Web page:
Epilepsia 12/2012; 53 Suppl 7:34-41. DOI:10.1111/j.1528-1167.2012.03713.x · 4.58 Impact Factor
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    • "Syncope is a common clinical presentation accounting for up to 3% of all Emergency Department (ED) visits and 6% of hospital admissions [1]. Accurate diagnosis and assessment of prognosis [2]are required by ED physicians, as syncope may be due to a wide range of possible etiologies ranging from benign conditions to life-threatening diseases [3] [4]. "
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    ABSTRACT: BACKGROUND: Syncope remains challenging for Emergency Department (ED) physicians due to difficulties in assessing the risk of future adverse outcomes. The aim of this meta-analysis is to establish the incidence and etiology of adverse outcomes as well as the predictors, in patients presenting with syncope to the ED. METHODS: A systematic electronic literature review was performed looking for eligible studies published between 1990 and 2010. Studies reporting multivariate predictors of adverse outcomes in patients presenting with syncope to the ED were included and pooled, when appropriate, using a random-effect method. Adverse events were defined as 'incidence of death, or of hospitalization and interventional procedures because of arrhythmias, ischemic heart disease or valvular heart disease'. RESULTS: 11 studies were included. Pooled analysis showed 42% (CI 95%; 32-52) of patients were admitted to hospital. Risk of death was 4.4% (CI 95%; 3.1-5.1) and 1.1% (CI 95%; 0.7-1.5) had a cardiovascular etiology. One third of patients were discharged without a diagnosis, while the most frequent diagnosis was 'situational, orthostatic or vasavagal syncope' in 29% (CI 95%; 12-47). 10.4% (CI 95%; 7.8-16) was diagnosed with heart disease, the most frequent type being bradyarrhythmia, 4.8% (CI 95%; 2.2-6.4) and tachyarrhythmia 2.6% (CI 95%; 1.1-3.1). Palpitations preceding syncope, exertional syncope, a history consistent of heart failure or ischemic heart disease, and evidence of bleeding were the most powerful predictors of an adverse outcome. CONCLUSION: Syncope carries a high risk of death, mainly related to cardiovascular disease. This large study which has established the most powerful predictors of adverse outcomes, may enable care and resources to be better focused at high risk patients.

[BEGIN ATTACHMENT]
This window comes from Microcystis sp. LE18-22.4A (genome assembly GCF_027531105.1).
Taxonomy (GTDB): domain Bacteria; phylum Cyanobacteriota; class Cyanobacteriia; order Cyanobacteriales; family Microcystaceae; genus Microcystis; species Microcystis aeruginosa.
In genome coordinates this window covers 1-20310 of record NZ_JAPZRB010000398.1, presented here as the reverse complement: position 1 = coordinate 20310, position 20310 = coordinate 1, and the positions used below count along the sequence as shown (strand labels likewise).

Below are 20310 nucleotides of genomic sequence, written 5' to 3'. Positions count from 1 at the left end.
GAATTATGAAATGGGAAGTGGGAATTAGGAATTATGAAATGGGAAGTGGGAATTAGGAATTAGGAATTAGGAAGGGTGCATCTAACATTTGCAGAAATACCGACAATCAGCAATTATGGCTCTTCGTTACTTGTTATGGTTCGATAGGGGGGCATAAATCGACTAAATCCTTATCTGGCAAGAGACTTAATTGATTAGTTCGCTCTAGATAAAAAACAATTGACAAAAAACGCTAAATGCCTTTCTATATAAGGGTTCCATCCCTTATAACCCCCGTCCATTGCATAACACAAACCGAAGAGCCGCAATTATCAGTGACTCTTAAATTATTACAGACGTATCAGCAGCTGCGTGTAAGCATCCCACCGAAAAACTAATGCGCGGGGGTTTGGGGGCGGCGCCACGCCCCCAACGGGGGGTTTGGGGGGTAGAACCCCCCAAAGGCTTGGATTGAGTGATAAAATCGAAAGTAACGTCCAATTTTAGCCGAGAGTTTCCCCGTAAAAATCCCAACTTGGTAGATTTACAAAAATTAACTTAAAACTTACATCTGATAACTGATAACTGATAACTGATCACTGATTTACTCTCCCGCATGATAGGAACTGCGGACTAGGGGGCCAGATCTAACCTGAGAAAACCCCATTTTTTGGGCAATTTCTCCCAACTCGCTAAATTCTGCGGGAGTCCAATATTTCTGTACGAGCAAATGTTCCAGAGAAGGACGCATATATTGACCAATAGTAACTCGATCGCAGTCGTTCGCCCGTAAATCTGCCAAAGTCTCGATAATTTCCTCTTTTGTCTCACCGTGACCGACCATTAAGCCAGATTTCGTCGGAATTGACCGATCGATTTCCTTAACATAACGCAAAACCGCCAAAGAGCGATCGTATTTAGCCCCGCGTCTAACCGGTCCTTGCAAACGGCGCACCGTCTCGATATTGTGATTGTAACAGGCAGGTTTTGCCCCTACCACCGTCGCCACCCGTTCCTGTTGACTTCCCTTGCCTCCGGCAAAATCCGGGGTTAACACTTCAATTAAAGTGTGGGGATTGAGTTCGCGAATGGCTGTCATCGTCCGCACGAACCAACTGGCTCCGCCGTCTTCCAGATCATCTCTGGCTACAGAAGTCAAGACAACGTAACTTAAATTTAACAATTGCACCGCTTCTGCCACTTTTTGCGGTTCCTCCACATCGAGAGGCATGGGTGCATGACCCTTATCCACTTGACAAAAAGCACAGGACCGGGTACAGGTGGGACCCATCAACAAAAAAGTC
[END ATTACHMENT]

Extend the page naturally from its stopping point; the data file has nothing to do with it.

International journal of cardiology 12/2011; 167(1). DOI:10.1016/j.ijcard.2011.11.083 · 6.18 Impact Factor
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    • "The age-adjusted incidence rate among patients with structural heart disease is about twice that among subjects without (10.6 vs. 6.4 per 1000 patient-years). The overall mortality and morbidity associated with syncope is 7.5%, with one-year mortality of 18% to 33% for cardiac syncope, which is noticeably greater than syncope of unknown origin and cerebrovascular syncope (less than 10%); whereas neurallymediated reflex syncope is associated with the same mortality of comparably aged healthy individuals [1] [2] [3]. "
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    ABSTRACT: This review aims to provide a practical and up-to-date description on the relevance and classification of syncope in adults as well as a guidance on the optimal evaluation, management and treatment of this very common clinical and socioeconomic medical problem. We have summarized recent active research and emphasized the value for physicians to adhere current guidelines. A modern management of syncope should take into account 1) use of risk stratification algorithms and implementation of syncope management units to increase the diagnostic yield and reduce costs; 2) early implantable loop recorders rather than late in the evaluation of unexplained syncope; and 3) isometric physical counter-pressure maneuvers as first-line treatment for patients with neurally-mediated reflex syncope and prodromal symptoms.
    International journal of cardiology 12/2011; 162(3). DOI:10.1016/j.ijcard.2011.11.021 · 6.18 Impact Factor